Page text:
Results for 'The Divine Comedy'

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  1. The Divine Comedy’s Construction of its Audience in Paradiso 2.1-18.Jason Aleksander - 2015 - Essays in Medieval Studies 30:1-10.
    Paradiso 2’s sustained direct address warns readers unprepared for its complexities to “turn back to see your shores again…for perhaps losing me, you would be lost,” but then offers the “other few” who crave “the bread of angels” the promise of a marvel that would rival the deeds of the mythological hero Jason. I will argue that, by appearing to impose this choice on its readers, this direct address in fact activates the craving for the bread of angels (for who, (...)
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  2. Teaching the Divine Comedy's Understanding of Philosophy.Jason Aleksander - 2012 - Pedagogy: Critical Approaches to Teaching Literature, Language, Composition, and Culture 13 (1):67-76.
    This essay discusses five main topoi in the Divine Comedy through which teachers might encourage students to explore the question of the Divine Comedy’s treatment of philosophy. These topoi are: (1) The Divine Comedy’s representations in Inferno of noble pagans who are allegorically or historically associated with philosophy or natural reason; (2) its treatment of the relationship between faith and reason and that relationship’s consequences for the text’s understanding of the respective authoritativeness of theology (...)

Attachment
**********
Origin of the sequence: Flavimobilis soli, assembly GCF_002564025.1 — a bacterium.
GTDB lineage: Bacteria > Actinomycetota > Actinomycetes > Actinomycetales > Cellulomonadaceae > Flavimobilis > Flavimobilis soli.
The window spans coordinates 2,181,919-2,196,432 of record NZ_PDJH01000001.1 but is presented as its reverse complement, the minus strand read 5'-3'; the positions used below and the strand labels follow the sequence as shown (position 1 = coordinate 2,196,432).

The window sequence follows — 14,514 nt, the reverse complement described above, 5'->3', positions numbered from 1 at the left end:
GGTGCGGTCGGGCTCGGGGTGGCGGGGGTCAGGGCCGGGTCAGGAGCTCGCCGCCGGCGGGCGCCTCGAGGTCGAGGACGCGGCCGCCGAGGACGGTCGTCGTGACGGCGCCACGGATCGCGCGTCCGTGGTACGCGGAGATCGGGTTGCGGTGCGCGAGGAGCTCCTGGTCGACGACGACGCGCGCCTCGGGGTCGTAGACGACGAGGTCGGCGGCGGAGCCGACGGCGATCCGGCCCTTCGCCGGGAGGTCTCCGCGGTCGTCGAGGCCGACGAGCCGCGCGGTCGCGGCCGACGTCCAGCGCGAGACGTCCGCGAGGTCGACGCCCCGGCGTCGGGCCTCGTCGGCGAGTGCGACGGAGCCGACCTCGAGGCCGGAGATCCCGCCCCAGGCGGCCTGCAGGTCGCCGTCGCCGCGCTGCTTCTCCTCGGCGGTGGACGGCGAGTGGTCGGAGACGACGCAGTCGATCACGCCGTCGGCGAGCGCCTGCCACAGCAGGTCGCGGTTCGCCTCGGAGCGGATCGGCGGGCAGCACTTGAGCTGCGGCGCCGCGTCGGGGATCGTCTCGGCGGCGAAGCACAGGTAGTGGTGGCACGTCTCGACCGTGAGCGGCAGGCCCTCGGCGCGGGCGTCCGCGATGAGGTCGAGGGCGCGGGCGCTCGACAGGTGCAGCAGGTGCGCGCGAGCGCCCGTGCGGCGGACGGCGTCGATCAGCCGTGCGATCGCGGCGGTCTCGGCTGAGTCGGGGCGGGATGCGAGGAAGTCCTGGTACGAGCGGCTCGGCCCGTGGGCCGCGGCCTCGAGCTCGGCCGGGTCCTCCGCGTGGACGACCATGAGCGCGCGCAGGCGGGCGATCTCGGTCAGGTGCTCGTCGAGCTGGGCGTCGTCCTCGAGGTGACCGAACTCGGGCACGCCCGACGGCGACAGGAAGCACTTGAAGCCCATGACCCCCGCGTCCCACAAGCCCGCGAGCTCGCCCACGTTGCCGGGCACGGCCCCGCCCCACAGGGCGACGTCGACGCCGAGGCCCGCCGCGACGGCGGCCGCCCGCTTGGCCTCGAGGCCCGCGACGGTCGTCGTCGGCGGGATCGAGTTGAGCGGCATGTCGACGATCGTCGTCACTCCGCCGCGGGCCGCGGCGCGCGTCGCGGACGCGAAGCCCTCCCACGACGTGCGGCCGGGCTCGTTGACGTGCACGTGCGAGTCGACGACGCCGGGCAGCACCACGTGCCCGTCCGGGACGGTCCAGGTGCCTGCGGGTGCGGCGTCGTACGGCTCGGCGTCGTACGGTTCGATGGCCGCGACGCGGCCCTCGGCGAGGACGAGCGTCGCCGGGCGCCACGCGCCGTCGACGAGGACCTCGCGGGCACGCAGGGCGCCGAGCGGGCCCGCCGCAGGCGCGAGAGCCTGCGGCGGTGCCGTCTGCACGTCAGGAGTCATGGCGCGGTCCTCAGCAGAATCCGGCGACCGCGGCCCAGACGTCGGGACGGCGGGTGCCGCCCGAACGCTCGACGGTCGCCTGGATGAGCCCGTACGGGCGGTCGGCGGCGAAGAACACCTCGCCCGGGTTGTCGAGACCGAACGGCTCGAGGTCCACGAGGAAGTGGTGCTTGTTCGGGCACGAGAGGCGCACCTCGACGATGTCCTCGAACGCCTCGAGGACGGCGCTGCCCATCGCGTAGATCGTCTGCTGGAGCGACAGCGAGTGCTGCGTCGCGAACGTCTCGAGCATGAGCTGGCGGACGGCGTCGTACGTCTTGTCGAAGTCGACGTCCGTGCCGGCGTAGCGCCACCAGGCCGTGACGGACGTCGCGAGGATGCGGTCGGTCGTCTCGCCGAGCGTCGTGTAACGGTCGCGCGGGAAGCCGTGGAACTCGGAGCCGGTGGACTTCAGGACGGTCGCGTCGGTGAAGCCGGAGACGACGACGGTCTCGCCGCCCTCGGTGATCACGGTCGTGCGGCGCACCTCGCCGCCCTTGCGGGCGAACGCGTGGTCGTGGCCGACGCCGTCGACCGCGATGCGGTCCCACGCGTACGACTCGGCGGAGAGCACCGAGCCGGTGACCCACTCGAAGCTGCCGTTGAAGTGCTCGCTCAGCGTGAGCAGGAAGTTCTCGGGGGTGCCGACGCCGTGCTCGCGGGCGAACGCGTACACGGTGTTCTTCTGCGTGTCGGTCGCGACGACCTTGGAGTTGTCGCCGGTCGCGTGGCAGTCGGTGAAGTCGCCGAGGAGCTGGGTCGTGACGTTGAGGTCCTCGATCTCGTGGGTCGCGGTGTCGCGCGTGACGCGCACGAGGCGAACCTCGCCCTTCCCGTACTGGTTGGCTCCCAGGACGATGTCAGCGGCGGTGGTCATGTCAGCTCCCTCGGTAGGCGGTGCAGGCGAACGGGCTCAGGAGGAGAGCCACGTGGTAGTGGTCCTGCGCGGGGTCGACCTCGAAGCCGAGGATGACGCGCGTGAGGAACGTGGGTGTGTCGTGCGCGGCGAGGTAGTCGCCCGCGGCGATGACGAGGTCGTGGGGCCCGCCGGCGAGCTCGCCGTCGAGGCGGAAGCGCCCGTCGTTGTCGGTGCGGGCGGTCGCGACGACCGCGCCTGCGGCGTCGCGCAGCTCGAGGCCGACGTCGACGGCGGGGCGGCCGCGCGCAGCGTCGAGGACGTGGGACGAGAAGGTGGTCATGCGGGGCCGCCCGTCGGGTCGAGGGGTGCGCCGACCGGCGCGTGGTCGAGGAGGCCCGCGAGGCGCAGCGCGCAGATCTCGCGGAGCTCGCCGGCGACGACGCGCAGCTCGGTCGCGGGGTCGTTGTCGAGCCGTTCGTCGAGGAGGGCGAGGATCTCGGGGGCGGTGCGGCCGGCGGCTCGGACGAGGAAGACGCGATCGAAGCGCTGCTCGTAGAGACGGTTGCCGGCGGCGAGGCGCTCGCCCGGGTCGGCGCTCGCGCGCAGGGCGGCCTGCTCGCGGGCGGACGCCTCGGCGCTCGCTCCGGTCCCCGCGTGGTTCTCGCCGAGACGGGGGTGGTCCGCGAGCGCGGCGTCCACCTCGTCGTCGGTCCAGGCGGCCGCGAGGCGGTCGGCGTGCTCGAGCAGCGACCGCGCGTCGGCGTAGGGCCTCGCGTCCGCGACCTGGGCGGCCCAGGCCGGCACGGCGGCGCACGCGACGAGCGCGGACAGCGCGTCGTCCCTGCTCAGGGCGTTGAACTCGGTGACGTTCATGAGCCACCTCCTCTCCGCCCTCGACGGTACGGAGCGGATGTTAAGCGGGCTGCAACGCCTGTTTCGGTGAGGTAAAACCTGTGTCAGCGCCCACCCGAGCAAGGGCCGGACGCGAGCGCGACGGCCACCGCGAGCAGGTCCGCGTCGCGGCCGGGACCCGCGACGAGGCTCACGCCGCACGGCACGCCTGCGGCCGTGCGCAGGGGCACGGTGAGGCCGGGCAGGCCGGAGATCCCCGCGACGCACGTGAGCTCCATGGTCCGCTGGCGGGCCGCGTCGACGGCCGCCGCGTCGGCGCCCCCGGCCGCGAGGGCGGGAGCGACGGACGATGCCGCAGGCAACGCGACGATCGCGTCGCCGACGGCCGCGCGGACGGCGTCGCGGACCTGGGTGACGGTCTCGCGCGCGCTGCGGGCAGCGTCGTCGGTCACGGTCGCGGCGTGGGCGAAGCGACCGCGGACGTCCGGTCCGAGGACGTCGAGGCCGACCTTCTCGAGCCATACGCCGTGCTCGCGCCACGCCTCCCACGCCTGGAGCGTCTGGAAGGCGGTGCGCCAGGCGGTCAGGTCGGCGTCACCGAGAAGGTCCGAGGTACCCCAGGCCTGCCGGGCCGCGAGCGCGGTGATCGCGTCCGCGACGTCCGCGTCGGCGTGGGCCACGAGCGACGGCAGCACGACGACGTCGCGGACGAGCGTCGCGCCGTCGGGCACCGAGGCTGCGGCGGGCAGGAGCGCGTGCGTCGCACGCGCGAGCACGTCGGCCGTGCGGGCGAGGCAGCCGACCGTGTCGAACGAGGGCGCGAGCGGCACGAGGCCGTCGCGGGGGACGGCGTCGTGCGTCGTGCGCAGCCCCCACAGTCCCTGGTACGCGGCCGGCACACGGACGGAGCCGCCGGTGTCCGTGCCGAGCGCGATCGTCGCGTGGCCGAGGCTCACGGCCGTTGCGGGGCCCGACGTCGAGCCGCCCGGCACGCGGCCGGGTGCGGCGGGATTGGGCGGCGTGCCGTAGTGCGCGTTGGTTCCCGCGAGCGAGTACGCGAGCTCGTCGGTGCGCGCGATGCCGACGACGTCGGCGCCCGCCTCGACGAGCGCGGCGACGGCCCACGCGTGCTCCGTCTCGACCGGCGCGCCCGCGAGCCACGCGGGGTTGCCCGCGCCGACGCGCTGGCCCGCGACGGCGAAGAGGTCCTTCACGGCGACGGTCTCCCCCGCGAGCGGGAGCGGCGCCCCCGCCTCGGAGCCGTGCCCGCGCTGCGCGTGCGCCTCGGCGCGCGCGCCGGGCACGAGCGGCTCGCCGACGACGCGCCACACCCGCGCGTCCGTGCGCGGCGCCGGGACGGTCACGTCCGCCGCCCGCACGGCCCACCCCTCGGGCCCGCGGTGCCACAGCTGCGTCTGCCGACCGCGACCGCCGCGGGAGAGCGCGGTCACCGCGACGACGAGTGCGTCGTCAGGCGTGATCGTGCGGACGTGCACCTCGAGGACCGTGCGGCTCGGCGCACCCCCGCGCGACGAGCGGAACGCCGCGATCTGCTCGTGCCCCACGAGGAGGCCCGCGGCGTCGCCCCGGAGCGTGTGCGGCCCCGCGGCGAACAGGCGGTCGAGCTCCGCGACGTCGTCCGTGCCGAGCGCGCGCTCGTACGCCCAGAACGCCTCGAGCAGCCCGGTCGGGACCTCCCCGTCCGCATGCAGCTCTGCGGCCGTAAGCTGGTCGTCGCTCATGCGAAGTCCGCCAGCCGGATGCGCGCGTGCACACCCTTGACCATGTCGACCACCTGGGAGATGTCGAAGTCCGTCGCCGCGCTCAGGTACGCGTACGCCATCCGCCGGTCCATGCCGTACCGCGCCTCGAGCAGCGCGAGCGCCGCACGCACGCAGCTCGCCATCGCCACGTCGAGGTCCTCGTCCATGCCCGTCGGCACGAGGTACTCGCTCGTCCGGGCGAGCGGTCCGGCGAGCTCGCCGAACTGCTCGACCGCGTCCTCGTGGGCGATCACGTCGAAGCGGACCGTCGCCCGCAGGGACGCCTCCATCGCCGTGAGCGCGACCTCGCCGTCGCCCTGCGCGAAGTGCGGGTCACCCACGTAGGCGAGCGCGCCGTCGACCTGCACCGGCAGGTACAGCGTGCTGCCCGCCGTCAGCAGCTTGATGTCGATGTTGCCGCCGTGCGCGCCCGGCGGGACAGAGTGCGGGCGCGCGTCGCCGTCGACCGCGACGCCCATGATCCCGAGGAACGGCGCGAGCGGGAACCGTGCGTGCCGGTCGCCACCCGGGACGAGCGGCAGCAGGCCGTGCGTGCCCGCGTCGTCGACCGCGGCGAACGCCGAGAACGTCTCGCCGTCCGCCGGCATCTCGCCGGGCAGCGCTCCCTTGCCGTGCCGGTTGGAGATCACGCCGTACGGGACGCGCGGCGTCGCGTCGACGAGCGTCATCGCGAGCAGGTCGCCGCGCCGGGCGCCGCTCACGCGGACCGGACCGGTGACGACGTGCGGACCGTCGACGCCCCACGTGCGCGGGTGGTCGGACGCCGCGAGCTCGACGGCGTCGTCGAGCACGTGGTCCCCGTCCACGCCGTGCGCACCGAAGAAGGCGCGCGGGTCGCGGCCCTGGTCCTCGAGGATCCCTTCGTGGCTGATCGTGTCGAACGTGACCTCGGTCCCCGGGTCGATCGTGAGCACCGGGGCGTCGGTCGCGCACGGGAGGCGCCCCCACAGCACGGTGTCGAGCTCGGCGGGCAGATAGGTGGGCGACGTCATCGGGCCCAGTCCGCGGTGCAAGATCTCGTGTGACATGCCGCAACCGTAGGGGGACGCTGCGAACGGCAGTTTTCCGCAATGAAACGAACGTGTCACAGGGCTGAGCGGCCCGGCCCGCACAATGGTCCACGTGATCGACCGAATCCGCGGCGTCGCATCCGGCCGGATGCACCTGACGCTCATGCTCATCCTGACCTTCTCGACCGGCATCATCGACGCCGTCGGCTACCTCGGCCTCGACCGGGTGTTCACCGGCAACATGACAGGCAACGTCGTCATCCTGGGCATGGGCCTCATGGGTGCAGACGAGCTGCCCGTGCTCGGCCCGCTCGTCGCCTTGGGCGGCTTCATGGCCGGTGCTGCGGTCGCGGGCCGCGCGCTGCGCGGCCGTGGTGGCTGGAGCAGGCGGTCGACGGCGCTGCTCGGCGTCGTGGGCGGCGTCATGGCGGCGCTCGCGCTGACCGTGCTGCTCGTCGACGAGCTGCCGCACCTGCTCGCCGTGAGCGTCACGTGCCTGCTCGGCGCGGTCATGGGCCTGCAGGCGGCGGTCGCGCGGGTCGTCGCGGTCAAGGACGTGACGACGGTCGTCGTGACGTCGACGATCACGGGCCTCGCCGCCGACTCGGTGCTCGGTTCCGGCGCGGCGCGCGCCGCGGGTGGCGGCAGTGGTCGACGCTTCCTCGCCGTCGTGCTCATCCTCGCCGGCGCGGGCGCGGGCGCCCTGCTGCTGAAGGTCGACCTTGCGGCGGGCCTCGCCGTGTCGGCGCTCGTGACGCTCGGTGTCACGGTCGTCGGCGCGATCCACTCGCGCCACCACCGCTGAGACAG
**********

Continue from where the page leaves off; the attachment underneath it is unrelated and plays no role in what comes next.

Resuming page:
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  3. The Aporetic Ground of Revelation’s Authority in the Divine Comedy and Dante’s Demarcation and Defense of Philosophical Authority.Jason Aleksander - 2010 - Essays in Medieval Studies 26:1-14.
    I discuss Dante’s understanding that human existence is “ordered by two final goals” and how, for Dante, this understanding defines philosophy’s and revelation’s respective scopes of authority in guiding human conduct. Specifically, I show that, although Dante subordinates our earthly beatitude to spiritual beatitude in a way that seems to suggest the subordination of the authority of philosophy to that of revelation, he in fact limits philosophy’s scope to an arena in which its authority is not only legitimate but also (...)
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  4. Physics and Optics in Dante’s Divine Comedy.Amelia Carolina Sparavigna - 2016 - Mechanics, Materials Science and Engineering Journal 2016 (3):1-8.
    The Divine Comedy is a poem of Dante Alighieri representing, allegorically, the journey of a soul towards God, in the framework of Dante’s metaphysics of the divine light. However, besides metaphysics, we can find in the poem several passages concerning the natural phenomena. Here we discuss some them, in order to investigate Dante’s knowledge of Physics and, in particular, of Optics.
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  5. "And Why Not?" Hegel, Comedy, and the End of Art.Lydia L. Moland - 2016 - Verifiche: Rivista Trimestrale di Scienze Umane (1-2):73-104.
    Towards the very end of his wide-ranging lectures on the philosophy of art, Hegel unexpectedly expresses a preference for comedy over tragedy. More surprisingly, given his systematic claims for his aesthetic theory, he suggests that this preference is arbitrary. This essay suggests that this arbitrariness is itself systematic, given Hegel’s broader claims about unity and necessity in art generally and his analysis of ancient as opposed to modern drama in particular. With the emergence of modern subjectivity, tragic plots lose (...)